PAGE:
Holiday Cooking During Cancer and Chemotherapy Treatment
As we are heading into the holiday season, here are some cooking tips to keep in mind when cooking for cancer patients that are going through chemotherapy treatment. These cooking tips will help you combat and overcome those nasty chemotherapy side-effects such as metallic taste, loss of appetite, nausea, and mouth sores.
1) Don’t skimp on the seasoning!
Remember to follow my seasoning methods from my cookbook, Cooking for Chemo …and After!
(Salty, Savory, Spicy, Sour, Sweet) An important cooking tip to remember when you are preparing a whole turkey or ham is the seasonings that you apply to the outside, are the only seasonings you will be applying to the entirety of the recipe. In this scenario, it’s OK to slightly over season to make sure that the flavors work their way through the turkey or ham. Another important thing to remember when seasoning a whole turkey or ham is that most seasonings are water soluble not fat soluble. What this means for cooking is that a majority of flavor from seasonings will end up no deeper than 2 millimeters into the meat and the rest of the flavor will end up in the drippings. Salt is the big exception to this rule. Salt will naturally work itself through the meat through the process of osmosis. So if possible, salt rub your turkey or brine it the night before cooking. Last point, don’t throw away the pan drippings! This is where your best flavor for making gravy, soups, or stocks will be.
2) Make sure your food is fully cooked to proper temperature to avoid food poisoning.
Cancer patients going through chemotherapy have suppressed/weakened immune systems. This means a little bit of bacteria that would normally give the average person a little bit of gas, can turn into food poisoning and several days of bed rest for someone going through chemotherapy. Remember to reference the USDA proper cooking temperatures guide and use a thermometer when cooking. Most importantly, avoid cross-contamination by continually washing your hands and sanitizing your surfaces when switching tasks while cooking.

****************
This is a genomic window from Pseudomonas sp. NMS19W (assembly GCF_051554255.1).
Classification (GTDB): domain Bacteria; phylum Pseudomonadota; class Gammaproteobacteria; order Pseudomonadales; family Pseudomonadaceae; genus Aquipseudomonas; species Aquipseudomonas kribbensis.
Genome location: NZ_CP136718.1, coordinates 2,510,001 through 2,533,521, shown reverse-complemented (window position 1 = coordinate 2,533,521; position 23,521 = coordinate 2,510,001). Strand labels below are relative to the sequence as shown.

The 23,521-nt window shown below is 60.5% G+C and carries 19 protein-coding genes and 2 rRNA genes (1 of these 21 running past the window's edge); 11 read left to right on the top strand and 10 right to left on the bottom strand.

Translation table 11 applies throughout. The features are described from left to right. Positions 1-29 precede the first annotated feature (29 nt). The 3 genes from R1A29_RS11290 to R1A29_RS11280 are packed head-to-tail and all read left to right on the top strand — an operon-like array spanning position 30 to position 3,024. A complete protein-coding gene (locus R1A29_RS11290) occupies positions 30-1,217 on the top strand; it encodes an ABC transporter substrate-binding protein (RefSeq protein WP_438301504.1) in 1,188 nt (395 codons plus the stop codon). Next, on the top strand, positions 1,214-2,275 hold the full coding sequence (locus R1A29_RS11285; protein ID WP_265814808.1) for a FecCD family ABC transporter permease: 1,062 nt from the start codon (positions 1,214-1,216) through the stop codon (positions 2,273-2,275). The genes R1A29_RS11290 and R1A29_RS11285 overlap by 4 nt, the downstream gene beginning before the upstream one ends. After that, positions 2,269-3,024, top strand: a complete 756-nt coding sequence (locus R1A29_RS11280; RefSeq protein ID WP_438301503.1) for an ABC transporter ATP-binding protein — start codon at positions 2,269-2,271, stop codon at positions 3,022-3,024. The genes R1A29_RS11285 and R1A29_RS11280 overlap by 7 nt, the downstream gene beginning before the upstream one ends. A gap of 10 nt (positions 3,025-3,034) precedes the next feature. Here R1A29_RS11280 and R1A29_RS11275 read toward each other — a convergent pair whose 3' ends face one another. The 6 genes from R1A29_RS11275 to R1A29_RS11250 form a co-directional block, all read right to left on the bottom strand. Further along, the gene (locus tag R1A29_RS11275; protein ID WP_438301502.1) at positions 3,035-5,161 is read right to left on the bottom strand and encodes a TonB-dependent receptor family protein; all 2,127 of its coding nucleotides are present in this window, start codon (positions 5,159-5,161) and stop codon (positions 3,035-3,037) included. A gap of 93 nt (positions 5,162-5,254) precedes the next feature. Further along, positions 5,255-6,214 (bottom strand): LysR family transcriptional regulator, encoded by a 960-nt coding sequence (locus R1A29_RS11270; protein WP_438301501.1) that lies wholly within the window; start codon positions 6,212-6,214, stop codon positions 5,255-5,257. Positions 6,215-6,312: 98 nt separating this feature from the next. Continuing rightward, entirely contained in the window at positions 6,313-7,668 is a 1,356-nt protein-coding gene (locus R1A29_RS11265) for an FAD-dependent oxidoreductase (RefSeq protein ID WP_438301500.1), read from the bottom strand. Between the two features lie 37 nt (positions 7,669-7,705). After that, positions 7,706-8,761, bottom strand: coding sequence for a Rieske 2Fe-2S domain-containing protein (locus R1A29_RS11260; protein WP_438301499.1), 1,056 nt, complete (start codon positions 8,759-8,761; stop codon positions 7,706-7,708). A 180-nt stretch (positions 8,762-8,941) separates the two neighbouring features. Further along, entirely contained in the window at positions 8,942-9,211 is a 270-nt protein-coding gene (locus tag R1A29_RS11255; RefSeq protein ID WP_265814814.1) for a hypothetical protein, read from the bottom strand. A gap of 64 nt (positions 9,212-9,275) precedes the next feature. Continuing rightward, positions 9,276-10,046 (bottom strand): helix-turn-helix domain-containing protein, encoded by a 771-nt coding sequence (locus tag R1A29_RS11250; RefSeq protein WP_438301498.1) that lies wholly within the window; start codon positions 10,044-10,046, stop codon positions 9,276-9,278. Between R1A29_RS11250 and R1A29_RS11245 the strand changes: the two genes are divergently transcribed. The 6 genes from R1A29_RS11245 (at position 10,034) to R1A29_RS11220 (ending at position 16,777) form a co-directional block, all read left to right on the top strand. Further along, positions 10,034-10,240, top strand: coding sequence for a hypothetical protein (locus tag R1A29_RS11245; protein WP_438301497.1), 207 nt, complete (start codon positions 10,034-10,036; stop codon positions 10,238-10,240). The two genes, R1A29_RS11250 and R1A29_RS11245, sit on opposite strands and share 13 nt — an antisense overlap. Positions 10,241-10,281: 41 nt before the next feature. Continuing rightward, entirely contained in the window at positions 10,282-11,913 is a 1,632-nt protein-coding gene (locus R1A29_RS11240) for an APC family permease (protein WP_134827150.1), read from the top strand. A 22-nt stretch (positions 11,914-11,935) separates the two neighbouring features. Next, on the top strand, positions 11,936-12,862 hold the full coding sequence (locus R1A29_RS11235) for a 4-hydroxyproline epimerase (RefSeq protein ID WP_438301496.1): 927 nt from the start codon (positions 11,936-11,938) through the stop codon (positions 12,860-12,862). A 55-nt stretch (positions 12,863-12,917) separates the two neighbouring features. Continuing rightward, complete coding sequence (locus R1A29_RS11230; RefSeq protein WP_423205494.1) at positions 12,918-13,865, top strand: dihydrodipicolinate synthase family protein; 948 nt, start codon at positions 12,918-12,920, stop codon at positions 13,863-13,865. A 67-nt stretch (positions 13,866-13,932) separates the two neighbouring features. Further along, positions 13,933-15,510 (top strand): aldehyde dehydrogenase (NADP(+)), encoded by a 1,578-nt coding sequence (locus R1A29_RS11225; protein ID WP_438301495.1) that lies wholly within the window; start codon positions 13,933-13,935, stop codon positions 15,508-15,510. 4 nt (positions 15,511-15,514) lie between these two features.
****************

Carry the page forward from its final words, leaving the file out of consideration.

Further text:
3) Eat small food portions.
As I have shown in my cookbook, nausea is one of the main side-effects of chemotherapy treatment. Eating large portions of food can make you feel even more sick but eating small portions of food will help avoid unnecessary nausea. Nausea will lead to the inability to eat and be counterproductive. Make sure to take home a doggy bag so you can eat your large holiday meal over several days.
4) Drink plenty of hydrating fluids.
Holiday meals tend to be very salty so drink enough hydrating fluids to compensate. Dehydration can lead to an infinite amount of problems such as: nausea, dizziness, dry mouth, fainting, vertigo, and so many other terrible things. Drink plenty of fluids to keep your body hydrated and to avoid any unpleasant chemotherapy side-effects during the holiday season.
5) A little bit of vinegar goes a long way to combat metallic taste and lighten the weight of a recipe.
The weight of a recipe can prevent a person going through chemotherapy from being able eat. Palate cleansing is one of my key cooking techniques to be able to successfully cook for cancer and chemotherapy patients. Using a little bit of red wine vinegar in your sauce, gravy, and casserole recipe will lighten the flavor and weight of the dish. This will give it a light, crisp, clean, finish that will allow anyone going through chemotherapy to be able to eat and enjoy the taste of their food again. And remember that sugar always follows vinegar.
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